Starchitecture

Chelsea, Cool Listings, Interiors, Meatpacking District, Starchitecture

100 Eleventh Avenue interiors, Jean Nouvel building, Jennifer Post interior renovation

Starchitect Jean Nouvel’s 100 Eleventh Avenue may have received mixed reviews—which is made even more evident when you look at its rocky listing history—but that doesn’t change the fact that this pad is a clear showstopper. Not only does the stunning full-floor penthouse offer 360 degrees of stellar views through 150 linear feet of floor-to-ceiling windows; have a sprawling layout and two terraces; and reside on one of New York’s most recognizable blocks, surrounded by buildings designed by Pritzker Prize winners like Frank Gehry and Shigeru Ban; but this unit also has recently renovated interiors courtesy of Jennifer Post, one of Architectural Digest’s top 100 designers. Bottom line, if you’re a big name-dropper, this $45,000/month rental has your name written all over it.

Check out the views from this incredible home here

Financial District, Major Developments, Starchitecture

Jean Nouvel, starchitect

Sharif El-Gamal, CEO of real estate developer Soho Properties, announced today that his company acquired 49-51 Park Place from Consolidated Edison for $10.7 million. He also confirmed that none other than Pritzker Prize-winning starchitect Jean Nouvel will be designing the site’s three-story Islam museum and prayer space.

More on the breaking development

Architecture, opinion, Starchitecture

Norman Foster, London Gherkin, Hearst Tower, starchitecture

So often it’s the starchitects who get a bad name–for ruining city skylines with their larger-than-life towers, for obscuring park views, or for neglecting to take into account their surroundings. But a new opinion piece in the New York Times by Allison Arieff argues that the blame can’t be solely placed on these so-called starchitects, but rather on the architecture community at large.

Read more about Arieff’s case here

Chelsea, New Developments, Starchitecture

520 west 28th, zaha hadid, starchitecture, starchitecture nyc, zaha hadid's first nyc project, zaha hadid nyc, related companies

Whether or not you’re a fan of Zaha Hadid, or Neo-Futurism for that matter, if you’re believer that a building’s interior should be a seamless extension of its exterior (read: not New York by Gehry), you’ll appreciate Zaha’s efforts to turn her High Line project into a work worthy of architecture history books. One of the most (if not the most) talked about starchitect projects planned for the elevated park, plenty of full view renderings have surfaced since it was announced just over a year ago. But it looks like we’re finally getting a taste of what the inside could look like, courtesy of Curbed. Like its ultra-futuristic exteriors, Zaha’s luxurious condos will be just as sleek and spaceship-like as the outside, with undulating surfaces all throughout, and featuring many of the mind-boggling forms we’ve come to appreciate Ms. Hadid for.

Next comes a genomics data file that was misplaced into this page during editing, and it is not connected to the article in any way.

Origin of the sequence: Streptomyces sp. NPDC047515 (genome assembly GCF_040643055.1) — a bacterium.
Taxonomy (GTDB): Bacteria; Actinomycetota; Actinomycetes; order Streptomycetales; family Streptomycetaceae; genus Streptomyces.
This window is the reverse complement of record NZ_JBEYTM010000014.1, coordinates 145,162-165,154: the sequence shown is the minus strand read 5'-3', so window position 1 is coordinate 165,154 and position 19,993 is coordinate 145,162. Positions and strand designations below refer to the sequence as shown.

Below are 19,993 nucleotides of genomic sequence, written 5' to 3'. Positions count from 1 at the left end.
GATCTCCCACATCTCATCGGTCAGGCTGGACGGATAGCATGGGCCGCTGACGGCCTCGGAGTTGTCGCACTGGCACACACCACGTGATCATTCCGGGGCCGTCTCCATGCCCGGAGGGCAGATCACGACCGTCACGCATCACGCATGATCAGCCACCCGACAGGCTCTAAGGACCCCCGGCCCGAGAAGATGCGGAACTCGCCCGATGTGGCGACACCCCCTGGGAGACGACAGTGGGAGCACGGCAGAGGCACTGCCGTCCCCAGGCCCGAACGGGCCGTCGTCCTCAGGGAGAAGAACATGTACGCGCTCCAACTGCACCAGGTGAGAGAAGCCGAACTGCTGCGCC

More views inside

Chelsea, Cool Listings, Interiors, Starchitecture

524 West 19th St Unit 4

Simplicity bordering on grandeur: that should be 2014 Pritzker Prize Laureate Shigeru Ban’s motto. Like his designs, the names of his residential projects are simple and clean, yet evoke a striking image before you ever lay eyes on the work. Curtain Wall House, Naked House, Cast Iron House, Furniture House, Crescent House, Picture Window House, Boomerang House – step inside any one of these exquisite residences and you might almost miss the complexity of Ban’s artistry; but make no mistake there is a quiet ingenuity to his vision.

Metal Shutter Houses at 524 West 19th Street is no exception. Named for the motorized perforated shutters that cover the two major facades of the building and the retractable walls of glass, each apartment within it offers an almost seamless continuity between the interior and exterior space.

Intrigued? So were we. Which is why we just had to take a peek inside this 2,700-square-foot duplex currently renting for $22,000 per month.

Right this way to be wowed by Shigeru Ban’s genius

Architecture, Major Developments, New Developments, Starchitecture, Upper West Side 

Extell, Riverside Center, Trump, Riverside Center, Elad, Silverstein, Upper West Side, Christian de Portzamparc